Wednesday, May 25, 2016

Exceptional Read: Lord Ramsay's Return by Elisabeth Fairchild

I define an Exceptional Read as a well written book that shakes me up, emotionally or mentally. It stops me in my tracks for some reason; challenges me to consider things that really - in my ordinary existence -  make no difference. An Exceptional Read challenges my thoughts, emotions, and spirit. I'm convinced, even if only for the span of the book, it should matter to Every Being in the Universe.  There are qualifiers to exceptional reads.  The label I apply depends on my mental engagement and my emotional response.  Your mileage may vary.

My Experience: A-
Synopsis:  Prudish Prudence Stanhope tests the wisdom of her name seeking to cure headaches with the magical massage of the King’s official “body shampooer.” What she finds in the hands of the notorious Rash Ramsay, just returned from the Orient, is a seductive cure for heartbreak.

As a first experience of Ms. Fairchild's writing I was delightfully intrigued by the sample chapters and totally bowled over by all that followed.  Overall, the story is solid, the pacing excellent, the dialog sumptuously suited to the characters, and atmosphere -- ooh it is luscious.  Secondary characters are well drawn and essential to the tale without stealing the thunder or devolving to cut outs.  Ms. Fairchild's  writing involves all the senses, all of them, wow.  Some readers might find this distracting if they are used to staccato descriptions and rapid fire dialog mingled with introspection all of which seems to have a specific formula based on current marketing trends that I, as a mere reader, have yet to figure out.

[I believe there must be an algebraic equation out there that defines these parameters and many a ragged writer sits at her word processor trying to make the story fit the factors until she decides - screw this, I'm gonna go scrub the toilet]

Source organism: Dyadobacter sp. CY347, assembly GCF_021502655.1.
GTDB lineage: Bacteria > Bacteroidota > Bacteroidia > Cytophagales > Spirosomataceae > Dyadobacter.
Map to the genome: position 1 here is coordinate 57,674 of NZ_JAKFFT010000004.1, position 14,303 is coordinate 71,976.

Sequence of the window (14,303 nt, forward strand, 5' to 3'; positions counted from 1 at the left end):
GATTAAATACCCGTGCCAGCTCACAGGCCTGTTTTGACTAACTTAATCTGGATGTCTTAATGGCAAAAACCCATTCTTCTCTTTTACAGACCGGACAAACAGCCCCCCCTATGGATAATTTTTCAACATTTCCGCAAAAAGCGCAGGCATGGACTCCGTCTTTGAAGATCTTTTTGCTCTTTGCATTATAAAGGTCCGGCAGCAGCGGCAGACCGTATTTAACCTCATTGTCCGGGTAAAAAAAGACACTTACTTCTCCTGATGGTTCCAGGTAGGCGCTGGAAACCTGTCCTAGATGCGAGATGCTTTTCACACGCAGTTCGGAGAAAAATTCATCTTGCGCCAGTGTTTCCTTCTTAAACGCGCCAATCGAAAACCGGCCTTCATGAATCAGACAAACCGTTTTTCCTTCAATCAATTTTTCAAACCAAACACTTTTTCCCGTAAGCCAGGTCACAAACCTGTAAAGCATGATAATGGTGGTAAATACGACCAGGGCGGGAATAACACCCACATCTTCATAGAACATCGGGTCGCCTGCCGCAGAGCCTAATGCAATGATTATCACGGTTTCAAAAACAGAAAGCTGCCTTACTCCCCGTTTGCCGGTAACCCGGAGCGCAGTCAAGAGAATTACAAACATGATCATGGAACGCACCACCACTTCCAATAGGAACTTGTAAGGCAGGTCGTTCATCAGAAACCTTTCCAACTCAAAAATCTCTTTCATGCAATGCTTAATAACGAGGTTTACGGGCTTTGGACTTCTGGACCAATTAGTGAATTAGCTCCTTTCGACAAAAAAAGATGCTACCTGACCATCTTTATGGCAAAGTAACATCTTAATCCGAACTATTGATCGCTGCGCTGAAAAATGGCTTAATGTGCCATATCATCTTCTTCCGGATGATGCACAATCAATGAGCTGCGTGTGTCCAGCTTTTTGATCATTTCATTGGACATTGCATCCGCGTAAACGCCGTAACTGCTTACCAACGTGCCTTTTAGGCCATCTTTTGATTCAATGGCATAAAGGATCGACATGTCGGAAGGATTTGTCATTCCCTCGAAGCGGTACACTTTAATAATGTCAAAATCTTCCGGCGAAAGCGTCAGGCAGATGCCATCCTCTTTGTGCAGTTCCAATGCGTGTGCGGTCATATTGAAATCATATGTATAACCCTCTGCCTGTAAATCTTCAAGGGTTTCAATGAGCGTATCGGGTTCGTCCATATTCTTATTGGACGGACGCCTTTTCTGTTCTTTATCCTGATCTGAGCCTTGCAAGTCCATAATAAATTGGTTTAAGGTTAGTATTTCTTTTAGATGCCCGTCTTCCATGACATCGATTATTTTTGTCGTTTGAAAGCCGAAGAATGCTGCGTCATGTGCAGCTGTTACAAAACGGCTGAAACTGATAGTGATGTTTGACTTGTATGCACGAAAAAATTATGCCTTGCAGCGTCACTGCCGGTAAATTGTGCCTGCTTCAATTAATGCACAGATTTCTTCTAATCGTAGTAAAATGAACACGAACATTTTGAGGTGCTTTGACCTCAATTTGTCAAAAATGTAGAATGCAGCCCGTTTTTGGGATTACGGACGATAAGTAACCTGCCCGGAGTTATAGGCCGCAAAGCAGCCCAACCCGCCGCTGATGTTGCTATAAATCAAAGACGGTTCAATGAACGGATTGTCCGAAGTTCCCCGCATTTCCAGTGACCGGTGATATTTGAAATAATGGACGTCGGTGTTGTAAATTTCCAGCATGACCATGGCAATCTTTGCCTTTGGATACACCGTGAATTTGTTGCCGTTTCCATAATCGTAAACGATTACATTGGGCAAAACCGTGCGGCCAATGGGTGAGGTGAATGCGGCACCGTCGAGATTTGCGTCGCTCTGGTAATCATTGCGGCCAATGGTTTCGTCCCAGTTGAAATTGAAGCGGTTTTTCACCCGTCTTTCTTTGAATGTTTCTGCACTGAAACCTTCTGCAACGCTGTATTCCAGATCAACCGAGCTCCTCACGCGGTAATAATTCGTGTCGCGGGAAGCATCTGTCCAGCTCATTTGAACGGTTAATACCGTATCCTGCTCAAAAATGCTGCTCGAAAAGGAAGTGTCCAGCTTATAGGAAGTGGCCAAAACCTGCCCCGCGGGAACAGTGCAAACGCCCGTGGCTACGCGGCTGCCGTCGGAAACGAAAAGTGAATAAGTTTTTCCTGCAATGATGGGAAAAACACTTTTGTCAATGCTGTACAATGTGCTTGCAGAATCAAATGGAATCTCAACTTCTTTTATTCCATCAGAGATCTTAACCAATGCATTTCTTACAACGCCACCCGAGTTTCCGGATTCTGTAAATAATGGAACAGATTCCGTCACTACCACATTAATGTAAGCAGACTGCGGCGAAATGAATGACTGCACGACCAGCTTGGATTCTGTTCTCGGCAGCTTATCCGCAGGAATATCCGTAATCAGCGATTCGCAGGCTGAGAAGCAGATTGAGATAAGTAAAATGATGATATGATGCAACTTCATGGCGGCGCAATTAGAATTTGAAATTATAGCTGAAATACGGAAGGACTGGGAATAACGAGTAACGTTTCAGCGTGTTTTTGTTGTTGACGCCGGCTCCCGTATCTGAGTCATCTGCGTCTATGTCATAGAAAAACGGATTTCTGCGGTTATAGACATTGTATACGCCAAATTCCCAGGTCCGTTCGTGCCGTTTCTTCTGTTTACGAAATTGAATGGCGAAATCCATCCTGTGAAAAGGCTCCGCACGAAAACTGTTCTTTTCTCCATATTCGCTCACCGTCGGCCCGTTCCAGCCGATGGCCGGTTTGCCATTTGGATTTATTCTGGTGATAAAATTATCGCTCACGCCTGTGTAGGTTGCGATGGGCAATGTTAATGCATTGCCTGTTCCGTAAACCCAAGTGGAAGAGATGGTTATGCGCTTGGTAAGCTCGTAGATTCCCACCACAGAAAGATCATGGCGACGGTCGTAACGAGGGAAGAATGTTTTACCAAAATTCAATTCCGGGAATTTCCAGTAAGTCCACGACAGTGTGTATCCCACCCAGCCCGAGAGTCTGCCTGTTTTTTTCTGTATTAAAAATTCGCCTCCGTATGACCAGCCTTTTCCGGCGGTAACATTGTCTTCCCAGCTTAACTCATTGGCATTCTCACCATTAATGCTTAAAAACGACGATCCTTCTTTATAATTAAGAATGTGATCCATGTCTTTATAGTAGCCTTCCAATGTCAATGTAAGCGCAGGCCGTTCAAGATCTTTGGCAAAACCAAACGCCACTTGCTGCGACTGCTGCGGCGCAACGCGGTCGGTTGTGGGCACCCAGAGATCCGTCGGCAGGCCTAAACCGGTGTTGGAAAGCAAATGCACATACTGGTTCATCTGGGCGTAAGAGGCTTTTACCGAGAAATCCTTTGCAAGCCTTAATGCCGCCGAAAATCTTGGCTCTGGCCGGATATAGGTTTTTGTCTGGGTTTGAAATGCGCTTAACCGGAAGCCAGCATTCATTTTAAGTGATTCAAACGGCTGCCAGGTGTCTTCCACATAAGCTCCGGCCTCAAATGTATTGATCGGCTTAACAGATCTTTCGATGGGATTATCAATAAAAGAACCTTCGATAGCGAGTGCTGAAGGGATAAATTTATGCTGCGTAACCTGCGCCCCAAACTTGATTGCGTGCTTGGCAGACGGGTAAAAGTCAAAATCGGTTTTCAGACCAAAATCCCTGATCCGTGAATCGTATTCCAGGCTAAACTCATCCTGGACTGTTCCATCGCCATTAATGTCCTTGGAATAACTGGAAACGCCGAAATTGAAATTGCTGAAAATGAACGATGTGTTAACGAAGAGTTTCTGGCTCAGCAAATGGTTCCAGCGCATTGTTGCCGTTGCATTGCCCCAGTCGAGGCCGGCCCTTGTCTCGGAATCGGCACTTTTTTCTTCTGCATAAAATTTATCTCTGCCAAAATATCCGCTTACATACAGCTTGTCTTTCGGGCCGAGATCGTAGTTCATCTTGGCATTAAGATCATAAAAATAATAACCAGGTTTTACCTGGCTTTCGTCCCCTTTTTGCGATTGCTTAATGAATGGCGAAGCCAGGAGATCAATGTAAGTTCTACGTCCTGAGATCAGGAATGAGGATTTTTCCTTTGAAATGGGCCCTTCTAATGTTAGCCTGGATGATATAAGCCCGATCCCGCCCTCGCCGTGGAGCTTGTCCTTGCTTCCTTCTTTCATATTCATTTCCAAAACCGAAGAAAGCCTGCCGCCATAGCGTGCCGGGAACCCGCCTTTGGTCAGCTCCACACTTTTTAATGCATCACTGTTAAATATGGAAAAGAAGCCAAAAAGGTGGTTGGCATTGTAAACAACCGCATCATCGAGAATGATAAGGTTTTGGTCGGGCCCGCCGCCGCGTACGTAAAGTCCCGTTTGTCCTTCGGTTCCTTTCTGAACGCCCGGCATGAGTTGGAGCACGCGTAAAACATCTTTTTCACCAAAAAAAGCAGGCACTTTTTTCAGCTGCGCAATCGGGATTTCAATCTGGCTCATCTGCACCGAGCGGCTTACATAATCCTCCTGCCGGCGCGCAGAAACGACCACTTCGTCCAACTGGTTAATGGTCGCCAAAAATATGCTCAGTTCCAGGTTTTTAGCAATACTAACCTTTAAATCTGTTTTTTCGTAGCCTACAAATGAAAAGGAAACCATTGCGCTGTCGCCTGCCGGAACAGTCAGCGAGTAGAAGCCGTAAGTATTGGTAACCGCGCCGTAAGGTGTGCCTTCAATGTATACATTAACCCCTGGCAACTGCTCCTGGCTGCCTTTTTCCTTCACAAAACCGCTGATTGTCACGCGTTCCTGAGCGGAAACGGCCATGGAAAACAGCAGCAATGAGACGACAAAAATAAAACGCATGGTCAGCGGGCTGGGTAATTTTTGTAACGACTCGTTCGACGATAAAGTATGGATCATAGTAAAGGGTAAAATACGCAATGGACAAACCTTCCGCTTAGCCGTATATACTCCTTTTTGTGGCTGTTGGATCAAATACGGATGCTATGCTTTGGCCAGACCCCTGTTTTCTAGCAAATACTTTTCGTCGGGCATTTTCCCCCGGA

No spoilers below the cut ...

Lord Ramsay's Return has an engrossing narrative, internal thoughts that fully but not repetitiously explore conflict and show growth.  There is angst slathered with good common sense, liberally basted with period appropriate stiff upper lip, plus there is more than enough humor to make you chuckle out loud. [Beware the fork of retribution!]  There is a Big Misunderstanding near the end of the book but considering circumstances, I did not feel manipulated.  The sensual tension is very well done without once referring to anyone's member or velvet sheath, or those words you see on bathroom walls.  Also, I love that Ms. Fairchild used Brighton as the setting.  The very name of the place is loverly and the history interesting.  Based on her narrative, I was actually able to find all the locations she describes on an old map, now that is an author worth reading!  Despite the meticulous attention to detail regarding the setting, this is a character driven novel.  Those are my favorite.

Prudence is not a prude, but she has been left alone, lonely much too long.  Her dignity is beautifully expressed.  Serious and studious, she longs to reach out and experience life as an adventure.  Quite how to do that as a poor relation is an obstacle she hasn't overcome.  She is hungry for intelligent and thought provoking conversation, starving for affection, eager to share the stored up love with someone worthy.  She isn't an adorable character, but she is a well-defined woman.  I could not only empathize with her, I could understand her struggles and eye-opening moments as well as I could her slow awakening to the possibilities of love.